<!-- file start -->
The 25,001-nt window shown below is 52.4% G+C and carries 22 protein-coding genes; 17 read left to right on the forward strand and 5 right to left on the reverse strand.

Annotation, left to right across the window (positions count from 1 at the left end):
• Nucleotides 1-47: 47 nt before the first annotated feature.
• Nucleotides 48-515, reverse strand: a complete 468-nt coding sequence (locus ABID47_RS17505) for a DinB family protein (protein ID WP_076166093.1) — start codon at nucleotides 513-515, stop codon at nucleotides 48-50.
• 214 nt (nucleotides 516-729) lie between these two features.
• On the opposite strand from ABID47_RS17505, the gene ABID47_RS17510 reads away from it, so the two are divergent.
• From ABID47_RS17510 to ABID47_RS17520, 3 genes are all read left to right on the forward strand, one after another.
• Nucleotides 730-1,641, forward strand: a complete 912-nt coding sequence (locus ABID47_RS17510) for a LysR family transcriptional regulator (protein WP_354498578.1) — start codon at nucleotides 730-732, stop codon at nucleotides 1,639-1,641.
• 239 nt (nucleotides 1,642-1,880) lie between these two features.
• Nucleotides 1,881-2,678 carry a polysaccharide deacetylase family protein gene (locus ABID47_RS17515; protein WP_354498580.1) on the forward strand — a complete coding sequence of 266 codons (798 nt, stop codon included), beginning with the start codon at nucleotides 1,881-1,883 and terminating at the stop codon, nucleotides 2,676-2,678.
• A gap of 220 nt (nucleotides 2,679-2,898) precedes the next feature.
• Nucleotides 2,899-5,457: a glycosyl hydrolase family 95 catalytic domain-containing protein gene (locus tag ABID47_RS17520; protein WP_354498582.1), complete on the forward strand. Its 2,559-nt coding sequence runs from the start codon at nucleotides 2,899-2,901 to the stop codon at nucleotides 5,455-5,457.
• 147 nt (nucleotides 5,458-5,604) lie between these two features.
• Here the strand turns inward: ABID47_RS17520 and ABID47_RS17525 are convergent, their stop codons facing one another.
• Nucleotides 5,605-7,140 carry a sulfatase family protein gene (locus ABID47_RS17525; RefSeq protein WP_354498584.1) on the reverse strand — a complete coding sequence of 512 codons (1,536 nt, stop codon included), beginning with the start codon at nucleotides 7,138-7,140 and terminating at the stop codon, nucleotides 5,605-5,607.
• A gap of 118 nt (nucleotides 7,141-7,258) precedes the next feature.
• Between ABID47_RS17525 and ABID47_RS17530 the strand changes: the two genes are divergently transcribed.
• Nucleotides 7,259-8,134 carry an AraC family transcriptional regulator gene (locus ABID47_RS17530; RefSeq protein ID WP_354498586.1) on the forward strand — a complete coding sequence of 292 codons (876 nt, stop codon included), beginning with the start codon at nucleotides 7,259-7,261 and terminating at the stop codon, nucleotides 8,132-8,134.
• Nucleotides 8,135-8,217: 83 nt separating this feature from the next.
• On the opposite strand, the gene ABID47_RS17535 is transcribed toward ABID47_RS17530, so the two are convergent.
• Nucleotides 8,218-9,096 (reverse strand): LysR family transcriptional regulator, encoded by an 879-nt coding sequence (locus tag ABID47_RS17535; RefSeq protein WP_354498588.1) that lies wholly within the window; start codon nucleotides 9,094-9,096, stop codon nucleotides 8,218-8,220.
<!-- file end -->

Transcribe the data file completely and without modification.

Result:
The 25,001-nt window shown below is 52.4% G+C and carries 22 protein-coding genes; 17 read left to right on the forward strand and 5 right to left on the reverse strand.

Annotation, left to right across the window (positions count from 1 at the left end):
• Nucleotides 1-47: 47 nt before the first annotated feature.
• Nucleotides 48-515, reverse strand: a complete 468-nt coding sequence (locus ABID47_RS17505) for a DinB family protein (protein ID WP_076166093.1) — start codon at nucleotides 513-515, stop codon at nucleotides 48-50.
• 214 nt (nucleotides 516-729) lie between these two features.
• On the opposite strand from ABID47_RS17505, the gene ABID47_RS17510 reads away from it, so the two are divergent.
• From ABID47_RS17510 to ABID47_RS17520, 3 genes are all read left to right on the forward strand, one after another.
• Nucleotides 730-1,641, forward strand: a complete 912-nt coding sequence (locus ABID47_RS17510) for a LysR family transcriptional regulator (protein WP_354498578.1) — start codon at nucleotides 730-732, stop codon at nucleotides 1,639-1,641.
• 239 nt (nucleotides 1,642-1,880) lie between these two features.
• Nucleotides 1,881-2,678 carry a polysaccharide deacetylase family protein gene (locus ABID47_RS17515; protein WP_354498580.1) on the forward strand — a complete coding sequence of 266 codons (798 nt, stop codon included), beginning with the start codon at nucleotides 1,881-1,883 and terminating at the stop codon, nucleotides 2,676-2,678.
• A gap of 220 nt (nucleotides 2,679-2,898) precedes the next feature.
• Nucleotides 2,899-5,457: a glycosyl hydrolase family 95 catalytic domain-containing protein gene (locus tag ABID47_RS17520; protein WP_354498582.1), complete on the forward strand. Its 2,559-nt coding sequence runs from the start codon at nucleotides 2,899-2,901 to the stop codon at nucleotides 5,455-5,457.
• 147 nt (nucleotides 5,458-5,604) lie between these two features.
• Here the strand turns inward: ABID47_RS17520 and ABID47_RS17525 are convergent, their stop codons facing one another.
• Nucleotides 5,605-7,140 carry a sulfatase family protein gene (locus ABID47_RS17525; RefSeq protein WP_354498584.1) on the reverse strand — a complete coding sequence of 512 codons (1,536 nt, stop codon included), beginning with the start codon at nucleotides 7,138-7,140 and terminating at the stop codon, nucleotides 5,605-5,607.
• A gap of 118 nt (nucleotides 7,141-7,258) precedes the next feature.
• Between ABID47_RS17525 and ABID47_RS17530 the strand changes: the two genes are divergently transcribed.
• Nucleotides 7,259-8,134 carry an AraC family transcriptional regulator gene (locus ABID47_RS17530; RefSeq protein ID WP_354498586.1) on the forward strand — a complete coding sequence of 292 codons (876 nt, stop codon included), beginning with the start codon at nucleotides 7,259-7,261 and terminating at the stop codon, nucleotides 8,132-8,134.
• Nucleotides 8,135-8,217: 83 nt separating this feature from the next.
• On the opposite strand, the gene ABID47_RS17535 is transcribed toward ABID47_RS17530, so the two are convergent.
• Nucleotides 8,218-9,096 (reverse strand): LysR family transcriptional regulator, encoded by an 879-nt coding sequence (locus tag ABID47_RS17535; RefSeq protein WP_354498588.1) that lies wholly within the window; start codon nucleotides 9,094-9,096, stop codon nucleotides 8,218-8,220.